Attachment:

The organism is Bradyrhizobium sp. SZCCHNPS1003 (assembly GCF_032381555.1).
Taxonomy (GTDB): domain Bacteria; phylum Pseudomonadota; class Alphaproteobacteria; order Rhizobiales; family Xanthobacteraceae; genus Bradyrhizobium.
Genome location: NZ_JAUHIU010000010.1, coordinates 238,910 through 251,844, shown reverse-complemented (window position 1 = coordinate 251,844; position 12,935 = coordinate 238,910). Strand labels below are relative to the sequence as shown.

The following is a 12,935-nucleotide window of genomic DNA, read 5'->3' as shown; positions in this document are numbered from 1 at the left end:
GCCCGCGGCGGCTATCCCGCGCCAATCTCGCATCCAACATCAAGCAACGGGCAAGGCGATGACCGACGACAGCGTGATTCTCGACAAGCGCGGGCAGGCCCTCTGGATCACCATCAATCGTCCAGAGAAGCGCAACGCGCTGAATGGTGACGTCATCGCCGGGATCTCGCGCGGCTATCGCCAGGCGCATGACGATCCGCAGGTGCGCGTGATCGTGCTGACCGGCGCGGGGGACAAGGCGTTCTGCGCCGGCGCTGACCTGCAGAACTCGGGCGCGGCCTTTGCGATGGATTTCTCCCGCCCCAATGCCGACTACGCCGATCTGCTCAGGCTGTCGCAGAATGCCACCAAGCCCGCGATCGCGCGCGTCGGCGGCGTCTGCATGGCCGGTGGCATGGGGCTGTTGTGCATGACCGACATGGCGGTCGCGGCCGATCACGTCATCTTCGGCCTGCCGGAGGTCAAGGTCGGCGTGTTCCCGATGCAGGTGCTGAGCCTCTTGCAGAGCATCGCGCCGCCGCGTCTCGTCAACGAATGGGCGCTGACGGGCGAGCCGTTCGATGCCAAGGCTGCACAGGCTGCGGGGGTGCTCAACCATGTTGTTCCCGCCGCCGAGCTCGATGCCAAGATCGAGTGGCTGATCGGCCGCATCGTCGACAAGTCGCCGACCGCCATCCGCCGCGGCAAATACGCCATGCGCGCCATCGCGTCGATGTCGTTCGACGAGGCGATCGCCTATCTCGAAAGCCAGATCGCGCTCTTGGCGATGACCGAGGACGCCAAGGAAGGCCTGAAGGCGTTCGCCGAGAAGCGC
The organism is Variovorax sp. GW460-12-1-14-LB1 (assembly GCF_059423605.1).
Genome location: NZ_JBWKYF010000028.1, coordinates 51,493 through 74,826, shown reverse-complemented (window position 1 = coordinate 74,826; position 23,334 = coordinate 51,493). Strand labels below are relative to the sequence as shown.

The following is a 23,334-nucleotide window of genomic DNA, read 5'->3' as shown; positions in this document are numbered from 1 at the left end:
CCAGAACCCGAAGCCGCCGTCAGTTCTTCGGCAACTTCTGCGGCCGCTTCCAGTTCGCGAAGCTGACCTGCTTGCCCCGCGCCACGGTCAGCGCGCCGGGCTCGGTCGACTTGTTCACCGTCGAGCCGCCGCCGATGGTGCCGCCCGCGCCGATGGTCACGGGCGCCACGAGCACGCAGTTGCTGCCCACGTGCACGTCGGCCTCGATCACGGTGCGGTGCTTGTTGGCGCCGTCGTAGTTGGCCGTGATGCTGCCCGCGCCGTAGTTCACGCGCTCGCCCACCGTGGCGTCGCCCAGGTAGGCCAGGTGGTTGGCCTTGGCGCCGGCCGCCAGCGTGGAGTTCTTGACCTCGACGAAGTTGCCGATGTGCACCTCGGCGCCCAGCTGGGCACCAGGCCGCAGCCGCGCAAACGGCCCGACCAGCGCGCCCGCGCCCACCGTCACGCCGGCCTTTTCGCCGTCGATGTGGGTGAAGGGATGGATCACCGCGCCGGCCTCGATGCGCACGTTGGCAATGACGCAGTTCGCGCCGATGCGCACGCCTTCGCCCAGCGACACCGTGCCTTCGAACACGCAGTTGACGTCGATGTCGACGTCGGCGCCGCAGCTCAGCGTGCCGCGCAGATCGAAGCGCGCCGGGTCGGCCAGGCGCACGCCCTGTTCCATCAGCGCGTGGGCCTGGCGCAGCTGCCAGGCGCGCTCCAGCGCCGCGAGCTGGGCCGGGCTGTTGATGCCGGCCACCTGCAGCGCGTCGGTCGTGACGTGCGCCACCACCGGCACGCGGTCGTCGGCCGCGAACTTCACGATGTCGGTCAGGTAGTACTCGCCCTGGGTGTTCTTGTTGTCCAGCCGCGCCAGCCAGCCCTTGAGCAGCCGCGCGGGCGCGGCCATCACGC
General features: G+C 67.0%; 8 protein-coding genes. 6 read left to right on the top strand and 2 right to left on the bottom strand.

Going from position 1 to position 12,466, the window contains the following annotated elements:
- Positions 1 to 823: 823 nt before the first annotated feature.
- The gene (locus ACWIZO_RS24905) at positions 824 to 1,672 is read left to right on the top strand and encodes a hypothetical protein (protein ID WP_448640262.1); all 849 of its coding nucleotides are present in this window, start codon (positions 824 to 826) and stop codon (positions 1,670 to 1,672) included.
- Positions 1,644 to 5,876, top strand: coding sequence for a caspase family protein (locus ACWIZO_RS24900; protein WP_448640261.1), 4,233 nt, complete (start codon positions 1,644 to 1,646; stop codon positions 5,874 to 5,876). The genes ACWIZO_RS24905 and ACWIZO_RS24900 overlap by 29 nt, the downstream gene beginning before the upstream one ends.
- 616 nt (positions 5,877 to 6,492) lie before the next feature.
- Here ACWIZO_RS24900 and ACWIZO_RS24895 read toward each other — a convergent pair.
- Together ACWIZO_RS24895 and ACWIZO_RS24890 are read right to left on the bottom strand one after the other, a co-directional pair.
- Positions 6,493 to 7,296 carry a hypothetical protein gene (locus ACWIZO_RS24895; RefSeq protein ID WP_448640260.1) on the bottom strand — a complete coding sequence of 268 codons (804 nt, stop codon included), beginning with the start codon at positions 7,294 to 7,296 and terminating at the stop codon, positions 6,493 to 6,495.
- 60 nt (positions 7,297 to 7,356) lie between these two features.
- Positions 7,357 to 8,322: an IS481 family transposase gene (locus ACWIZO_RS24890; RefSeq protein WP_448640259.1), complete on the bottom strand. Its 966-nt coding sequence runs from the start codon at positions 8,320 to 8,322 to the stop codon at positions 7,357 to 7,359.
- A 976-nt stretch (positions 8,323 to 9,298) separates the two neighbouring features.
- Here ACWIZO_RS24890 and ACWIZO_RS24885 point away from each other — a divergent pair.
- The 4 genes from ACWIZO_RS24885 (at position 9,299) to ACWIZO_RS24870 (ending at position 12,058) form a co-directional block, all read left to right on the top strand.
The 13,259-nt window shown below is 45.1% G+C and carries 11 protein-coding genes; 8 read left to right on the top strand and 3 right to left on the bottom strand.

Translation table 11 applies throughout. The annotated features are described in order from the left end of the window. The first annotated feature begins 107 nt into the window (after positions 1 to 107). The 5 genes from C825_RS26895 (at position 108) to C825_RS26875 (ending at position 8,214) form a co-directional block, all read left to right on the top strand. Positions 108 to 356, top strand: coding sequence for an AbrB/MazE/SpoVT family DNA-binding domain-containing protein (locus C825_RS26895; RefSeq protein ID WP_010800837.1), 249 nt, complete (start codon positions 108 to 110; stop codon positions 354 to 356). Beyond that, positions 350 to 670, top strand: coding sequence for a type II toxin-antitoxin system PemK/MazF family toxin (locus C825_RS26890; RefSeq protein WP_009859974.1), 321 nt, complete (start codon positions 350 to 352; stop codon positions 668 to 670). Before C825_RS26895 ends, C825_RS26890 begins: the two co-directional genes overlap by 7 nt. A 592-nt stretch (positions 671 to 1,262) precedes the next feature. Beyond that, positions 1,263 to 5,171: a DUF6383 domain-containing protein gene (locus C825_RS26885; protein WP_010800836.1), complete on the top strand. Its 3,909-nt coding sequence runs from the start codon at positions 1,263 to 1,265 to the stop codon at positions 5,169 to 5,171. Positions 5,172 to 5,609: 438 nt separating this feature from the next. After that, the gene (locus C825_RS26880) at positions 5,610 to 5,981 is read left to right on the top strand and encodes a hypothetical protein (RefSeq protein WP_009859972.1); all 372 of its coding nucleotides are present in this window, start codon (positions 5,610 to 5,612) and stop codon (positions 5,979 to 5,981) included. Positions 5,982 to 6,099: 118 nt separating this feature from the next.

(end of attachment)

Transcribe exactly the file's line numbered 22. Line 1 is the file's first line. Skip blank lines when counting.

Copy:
- Here ACWIZO_RS24890 and ACWIZO_RS24885 point away from each other — a divergent pair.